Good Monday morning Caps fans, hope your weekend was a good one and that the return to your desk isn’t too painful. Perhaps this column will help delay any meaningful work by a couple minutes.
It was a rather tired performance from Vancouver on Saturday night, an understandable development given the onslaught of fixtures recently. Getting a 1-1 draw with FC Cincinnati, who are well on their way to a Supporters’ Shield, is a fine result in that context, particularly given that the away side had the better of the chances and there was a bit of fortune that Matt Miazga lost his head to concede the penalty equalizer.
Now the Caps get a bit of a respite during the international break — while some MLS teams will be playing, Vancouver will be off until June 21, when they take on the Colorado Rapids. A nice break for us both players and bloggers alike.
The fairly straightforward match on Saturday gives us a chance to take a few moments and join basically the entire earthly world in pondering the likely arrival of Lionel Messi to Inter Miami this summer. Instead of blabbering on about the impact this might have on the league as a whole, I’ll focus on what impact it could have on the Whitecaps.
The painful answer to that question is, likely, not much. There is certainly a “rising tide will lift all boats” mindset here and that will take place. More Apple TV subscriptions sold is a good thing for the Caps, as is rising interest from sponsors, casual fans (who might not have given MLS the time of day without the stamp of approval of an aging superstar) and media rights partners.
But the odds of Messi playing at BC Place are only slightly higher than me playing there. Setting aside the fact that only a select few Western Conference teams will win the lottery and draw Inter Miami as a home match (and the Caps have not had this happen yet, putting them on the short list), there is the whole turf situation.
It is possible Vancouver would lay down grass to accommodate Messi in a situation like this and take advantage of a once-in-a-lifetime kind of opportunity. But this is also an organization that periodically lacks the common sense such a move would require — though when it comes to their pocketbooks, perhaps things would be different.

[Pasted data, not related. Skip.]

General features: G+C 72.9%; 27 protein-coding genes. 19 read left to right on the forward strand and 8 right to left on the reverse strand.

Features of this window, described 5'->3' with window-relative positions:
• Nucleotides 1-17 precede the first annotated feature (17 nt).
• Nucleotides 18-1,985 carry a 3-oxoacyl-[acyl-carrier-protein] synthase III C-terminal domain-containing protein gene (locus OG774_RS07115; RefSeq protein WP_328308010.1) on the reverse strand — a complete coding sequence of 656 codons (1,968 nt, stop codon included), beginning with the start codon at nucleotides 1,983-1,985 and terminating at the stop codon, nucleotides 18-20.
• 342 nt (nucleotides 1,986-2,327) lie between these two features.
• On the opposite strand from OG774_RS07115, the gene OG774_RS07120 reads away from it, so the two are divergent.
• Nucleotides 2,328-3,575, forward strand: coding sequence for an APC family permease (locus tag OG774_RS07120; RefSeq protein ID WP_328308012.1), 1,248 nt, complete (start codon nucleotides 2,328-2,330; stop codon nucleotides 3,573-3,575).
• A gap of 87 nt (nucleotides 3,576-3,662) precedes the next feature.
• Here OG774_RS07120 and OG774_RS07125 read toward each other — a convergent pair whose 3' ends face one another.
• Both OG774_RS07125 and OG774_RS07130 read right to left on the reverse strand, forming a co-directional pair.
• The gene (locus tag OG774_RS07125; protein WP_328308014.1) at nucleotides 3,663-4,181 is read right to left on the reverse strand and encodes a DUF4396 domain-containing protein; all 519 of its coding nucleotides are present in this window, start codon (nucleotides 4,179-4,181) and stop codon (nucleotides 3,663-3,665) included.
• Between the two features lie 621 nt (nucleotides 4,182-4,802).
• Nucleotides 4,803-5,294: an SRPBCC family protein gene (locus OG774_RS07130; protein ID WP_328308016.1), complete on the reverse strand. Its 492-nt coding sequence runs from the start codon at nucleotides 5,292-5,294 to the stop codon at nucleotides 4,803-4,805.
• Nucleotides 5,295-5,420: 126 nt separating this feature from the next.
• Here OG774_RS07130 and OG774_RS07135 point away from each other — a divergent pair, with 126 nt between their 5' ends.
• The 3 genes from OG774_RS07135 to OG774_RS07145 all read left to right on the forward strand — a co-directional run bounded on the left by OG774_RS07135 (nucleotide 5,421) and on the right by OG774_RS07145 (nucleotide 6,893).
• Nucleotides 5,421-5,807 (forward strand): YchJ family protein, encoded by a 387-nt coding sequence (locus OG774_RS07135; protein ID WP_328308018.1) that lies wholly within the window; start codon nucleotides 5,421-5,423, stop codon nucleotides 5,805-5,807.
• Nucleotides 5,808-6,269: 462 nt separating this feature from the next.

The league is in a far healthier place than it was when David Beckham arrived a decade-and-a-half earlier, maximizing the Messi impact. But it is unclear whether that seismic moment will cause much of a shakeup half a continent away. This is less me doubting the benefits of Messi’s arrival and more skepticism that the Caps are an organization well prepared to take advantage of this moment.
If a team can barely stimulate interest in drawing fans for a cup final, how can we expect them to kick the marketing machine into overdrive to capitalize on the biggest moment in American soccer history? It is possible Messi’s arrival might turn some heads and get some people Googling about their local MLS team but this is a Caps organization that has invested the bare minimum in marketing lately and has very little media coverage locally, meaning it is uncertain what those casual fans really would turn up if they decided to do some research.
Perhaps I’m overly cynical here. We may well all look back a decade from now and see this as a turning point. But Messi cannot be a band aid for this club’s lack of effort in so many other areas and if the Whitecaps are hoping for his arrival to be a panacea, they will sadly be mistaken.
Shameless Self Promotion
More on Saturday’s 1-1 draw with the league leaders at BC Place, including your usual dose of report card grades.
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